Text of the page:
: January 31, 2024 : Emma Hobart-Sheran : 0

To support students growth in reading and writing in the Lower Division, Jeannine Bissonette, Literary Specialist for Grades 2–3, Alli Raabe, Literary Specialist for Grades PreK–1, and Kathy Hart, Coach for Literacy, Grade 4, partner with teachers, run mini-lessons in classrooms, and pull students out for small group work outside the classroom. Alli notes that, “Reading instruction at Park is based on the research that shows reading to be a highly complex process. All of our students benefit from explicit, systematic teaching of the various threads that come together for skilled reading to occur. Small group instruction, in a fun and supportive environment, allows for even more targeted teaching and learning to occur, simultaneously building students’ skills and confidence.”

In addition, in the Lower Division, Eliza Botsford, Math Specialist for Grades K–2, and Ellinor Wareham, Math Specialist for Grades 2–4, provide full-class lessons and small group pull-out to differentiate instruction for all learners. Ellinor notes, “The goal for every student at Park is to be a flexible, accurate, and efficient problem solver. Eliza and I provide low-floor, high-ceiling math tasks that engage all learners in the classroom. We also provide pull-out groups for students needing some differentiated work, both for remedial support and for enrichment.”

In both the Lower and Upper Divisions, Park’s Academic Support team provides an added layer of support, dropping into classrooms to work one-on-one with individual students or with small groups. If a student needs more individualized support to grow as a confident learner, members of Park’s Academic Support team are there to provide targeted, responsive, individualized, and student-centered help—whether it’s a challenge in managing organization and executive functioning, or the added practice in a given skill set needed to establish mastery.

Members of the Academic Support team work with students in Grades 1 through Grade 8, typically meeting two to three times a week based on identified academic needs. With younger students, the team pulls students out of class when the larger group is doing parallel work. Older students will most often meet with Academic Support during their TEACH, lunch, recess periods, or first thing in the morning. With this 1:1 student-to-teacher support, students are able to develop skills taught in the classroom. Deb Dean says, “Here, we can tailor the learning to their needs, and help them build skills and self-confidence for the classroom.”

The homeroom model in the Lower Division is ideal for supporting our younger students, with a lead teacher and grade level assistants managing the overall curriculum. This is supported by literacy and math specialists as well as Academic Support tutors who expand the ways in which a fully differentiated classroom can support the needs of all students. Park educators get to know students as individual learners, and by identifying where extra support in math or literacy may be needed—whether in small groups or individually. This helps ensure that by the time students reach the Upper Division, they have strategies in place that help them use their strengths to succeed.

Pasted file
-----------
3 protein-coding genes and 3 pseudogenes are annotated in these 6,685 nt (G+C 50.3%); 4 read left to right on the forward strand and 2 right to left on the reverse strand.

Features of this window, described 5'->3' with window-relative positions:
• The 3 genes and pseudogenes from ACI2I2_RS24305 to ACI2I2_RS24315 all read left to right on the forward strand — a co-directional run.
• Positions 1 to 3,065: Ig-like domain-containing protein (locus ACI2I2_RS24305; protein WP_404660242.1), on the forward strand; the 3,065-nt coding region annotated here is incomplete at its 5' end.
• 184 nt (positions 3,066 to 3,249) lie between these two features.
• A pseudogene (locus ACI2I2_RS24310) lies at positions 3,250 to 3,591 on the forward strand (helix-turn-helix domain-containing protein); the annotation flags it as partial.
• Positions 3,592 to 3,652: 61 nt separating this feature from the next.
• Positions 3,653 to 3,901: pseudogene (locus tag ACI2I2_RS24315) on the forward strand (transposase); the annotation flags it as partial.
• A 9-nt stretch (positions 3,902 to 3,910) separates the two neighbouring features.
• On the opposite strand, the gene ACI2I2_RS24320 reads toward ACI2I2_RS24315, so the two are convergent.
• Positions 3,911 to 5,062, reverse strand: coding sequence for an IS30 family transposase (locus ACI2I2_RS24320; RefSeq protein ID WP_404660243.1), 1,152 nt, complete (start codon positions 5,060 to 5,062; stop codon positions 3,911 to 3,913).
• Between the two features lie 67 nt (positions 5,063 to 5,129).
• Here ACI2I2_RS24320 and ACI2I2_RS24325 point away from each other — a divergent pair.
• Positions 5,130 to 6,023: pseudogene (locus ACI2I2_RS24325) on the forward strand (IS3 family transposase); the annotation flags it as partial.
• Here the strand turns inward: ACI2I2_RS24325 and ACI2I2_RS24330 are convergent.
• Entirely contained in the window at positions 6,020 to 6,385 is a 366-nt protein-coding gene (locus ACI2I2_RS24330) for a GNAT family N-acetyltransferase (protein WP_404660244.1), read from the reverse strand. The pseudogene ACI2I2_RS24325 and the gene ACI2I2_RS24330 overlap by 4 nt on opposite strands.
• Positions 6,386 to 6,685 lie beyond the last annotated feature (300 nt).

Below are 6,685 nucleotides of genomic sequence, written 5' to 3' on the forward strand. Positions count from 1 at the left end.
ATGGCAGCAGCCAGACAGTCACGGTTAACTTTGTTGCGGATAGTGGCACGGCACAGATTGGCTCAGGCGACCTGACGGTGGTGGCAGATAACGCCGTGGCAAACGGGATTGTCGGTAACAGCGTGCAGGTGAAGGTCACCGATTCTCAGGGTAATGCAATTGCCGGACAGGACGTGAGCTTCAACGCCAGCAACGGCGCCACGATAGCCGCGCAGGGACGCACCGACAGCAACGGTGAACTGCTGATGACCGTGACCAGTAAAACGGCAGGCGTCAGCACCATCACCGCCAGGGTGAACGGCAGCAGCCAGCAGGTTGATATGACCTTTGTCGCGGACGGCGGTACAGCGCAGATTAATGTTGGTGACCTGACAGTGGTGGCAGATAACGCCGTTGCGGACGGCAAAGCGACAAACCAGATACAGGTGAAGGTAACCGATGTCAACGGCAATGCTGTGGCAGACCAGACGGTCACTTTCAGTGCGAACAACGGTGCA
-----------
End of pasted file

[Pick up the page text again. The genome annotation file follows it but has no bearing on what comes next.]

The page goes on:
Upper Division students similarly have layers of support, beginning with teachers who specialize in teaching a particular subject, as well as grade level teams, Grade Level Coordinators, and advisors, all of whom know the students well, oversee their progress and well-being and provide individualized support as needed. Lower Division Head Tina Fox identified the focus on a seamless transition between divisions, “We want to lay the foundations in the Lower Division so that when they get to the Upper Division, students can play to their strengths when they encounter challenges.”

The best outcomes happen when a student finds their voice, and their self-confidence is strong.”


The goal, ultimately, is to support student growth so their reading levels, writing, and math skills are consistent with class and grade level expectations, and they can “graduate” from Academic Support. Former Park parent Rebecca Nordhaus reflects on her daughter Annabel’s Park journey, noting that “Park was very supportive of Annabel through her early academic journey. During lower school, Annabel was diagnosed with ADD. Many teachers showed great care and skill during this time. To name one—Jen Riley was Annabel’s tireless tutor and champion. She saw Annabel’s academic potential and understood the social/emotional challenges that often attend ADD. In no small part because of her dedication, and the resources and learning support at Park, Annabel is now thriving at Phillips Academy Andover. In the spirit of Park’s commitment to service, Annabel is also a committed advocate for neurodivergent learning styles and serves on Andover’s Advocates for Diverse Abilities board.”